An Introduction to Finite State Machine Design

A better design

As pointed out above, the flaw from our naive design is the incessant transitions between the on and off states during a switch press. To prevent such undesired behavior, an intermediate state is added between each pass to trap the state flow. The resulting state digram consists of 4 states like shown in figure 4. Suppose we start from S0 (LED off). When either swith is pressed, the state changes to S1, the LED turned on, and the state should stay at S1 as long as that switch remains pressed. After the switch is released, AB = 11 and the state shifts to S2 (LED still on). The LED-off state transitions through S2-S3-S4 bears similar explanation. To summarize, S1 and S3 are added to trap the state changes during each switch press event.

Figure 4: state diagram for new design of 3-way lighting

This new design sounds promising. So we go along with the implemenation. It is left as an exercise for the reader to derive state and output equations from state diagram in figure 4, using the same steps as in previous design — construct state-transition table, put in Karnaugh map, get a minimal state equation, and implement using DFFs and logic gates. Below we will take advantage of the software tool by using behavioral approach and HDL. First, the state diagram is redrawn as an ASM chart in figure 5. One could easily verify that it represents the same flow as state diagram in figure 4.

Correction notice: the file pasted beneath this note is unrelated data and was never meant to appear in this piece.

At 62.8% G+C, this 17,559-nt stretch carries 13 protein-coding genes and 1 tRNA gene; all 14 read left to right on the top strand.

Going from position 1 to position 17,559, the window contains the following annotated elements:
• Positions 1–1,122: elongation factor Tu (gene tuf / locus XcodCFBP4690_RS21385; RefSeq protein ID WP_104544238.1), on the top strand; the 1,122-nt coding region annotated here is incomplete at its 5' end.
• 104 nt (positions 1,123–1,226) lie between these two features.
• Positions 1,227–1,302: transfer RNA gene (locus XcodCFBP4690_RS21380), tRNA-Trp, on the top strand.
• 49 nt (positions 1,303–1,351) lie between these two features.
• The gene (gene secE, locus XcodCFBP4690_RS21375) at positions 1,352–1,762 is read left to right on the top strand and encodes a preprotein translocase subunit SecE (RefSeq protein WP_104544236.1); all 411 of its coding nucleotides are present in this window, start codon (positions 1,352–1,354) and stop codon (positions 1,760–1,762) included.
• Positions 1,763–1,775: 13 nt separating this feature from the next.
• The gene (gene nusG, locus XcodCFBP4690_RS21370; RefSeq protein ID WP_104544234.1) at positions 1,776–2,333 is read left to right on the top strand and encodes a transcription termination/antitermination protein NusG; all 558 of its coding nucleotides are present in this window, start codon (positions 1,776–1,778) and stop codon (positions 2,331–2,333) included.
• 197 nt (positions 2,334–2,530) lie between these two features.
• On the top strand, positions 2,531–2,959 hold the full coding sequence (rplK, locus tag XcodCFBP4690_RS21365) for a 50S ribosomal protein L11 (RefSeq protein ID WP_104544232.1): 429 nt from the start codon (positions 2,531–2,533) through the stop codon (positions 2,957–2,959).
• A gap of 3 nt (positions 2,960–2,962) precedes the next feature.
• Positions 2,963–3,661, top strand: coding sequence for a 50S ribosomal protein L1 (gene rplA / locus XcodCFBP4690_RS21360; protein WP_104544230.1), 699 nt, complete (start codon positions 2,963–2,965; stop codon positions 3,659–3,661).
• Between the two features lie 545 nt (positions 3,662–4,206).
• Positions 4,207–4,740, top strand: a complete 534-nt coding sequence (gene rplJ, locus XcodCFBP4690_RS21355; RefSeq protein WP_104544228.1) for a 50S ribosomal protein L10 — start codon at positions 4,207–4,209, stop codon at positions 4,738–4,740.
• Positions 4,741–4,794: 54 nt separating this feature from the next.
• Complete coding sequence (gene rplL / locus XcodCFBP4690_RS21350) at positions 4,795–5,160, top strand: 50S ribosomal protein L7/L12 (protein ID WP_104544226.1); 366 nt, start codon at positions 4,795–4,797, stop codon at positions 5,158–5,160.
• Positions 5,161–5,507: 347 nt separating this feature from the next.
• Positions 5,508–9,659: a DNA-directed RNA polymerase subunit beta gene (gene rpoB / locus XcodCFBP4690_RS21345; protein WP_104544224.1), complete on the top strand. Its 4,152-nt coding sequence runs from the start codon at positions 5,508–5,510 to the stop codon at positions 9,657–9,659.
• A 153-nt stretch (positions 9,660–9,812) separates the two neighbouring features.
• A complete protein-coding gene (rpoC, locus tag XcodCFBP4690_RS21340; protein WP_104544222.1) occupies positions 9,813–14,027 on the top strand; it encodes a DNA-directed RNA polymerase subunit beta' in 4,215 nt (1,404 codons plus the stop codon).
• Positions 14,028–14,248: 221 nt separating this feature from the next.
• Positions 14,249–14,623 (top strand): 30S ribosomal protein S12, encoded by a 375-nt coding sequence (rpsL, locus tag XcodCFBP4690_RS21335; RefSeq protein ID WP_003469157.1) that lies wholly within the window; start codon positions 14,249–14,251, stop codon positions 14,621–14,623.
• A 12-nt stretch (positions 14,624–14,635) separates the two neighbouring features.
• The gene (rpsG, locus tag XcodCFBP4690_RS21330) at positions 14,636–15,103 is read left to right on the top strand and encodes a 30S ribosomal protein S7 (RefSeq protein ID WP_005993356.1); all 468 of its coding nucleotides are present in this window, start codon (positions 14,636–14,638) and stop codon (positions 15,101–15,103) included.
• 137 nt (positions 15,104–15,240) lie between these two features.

Figure 5: ASM chart for new design of 3-way lighting

It is quite straightforward to write an HDL module from the ASM.

Download an example in Verilog
sw3_asm4.v
Add the source to Xilnx ISE project. Synthesize. Translate. Fit. Program. Now it should be a good time to pop a beer…But, wait! from the testing in Video 3 below, it does have some tendency to work, but not so reliably. What goes wrong now?

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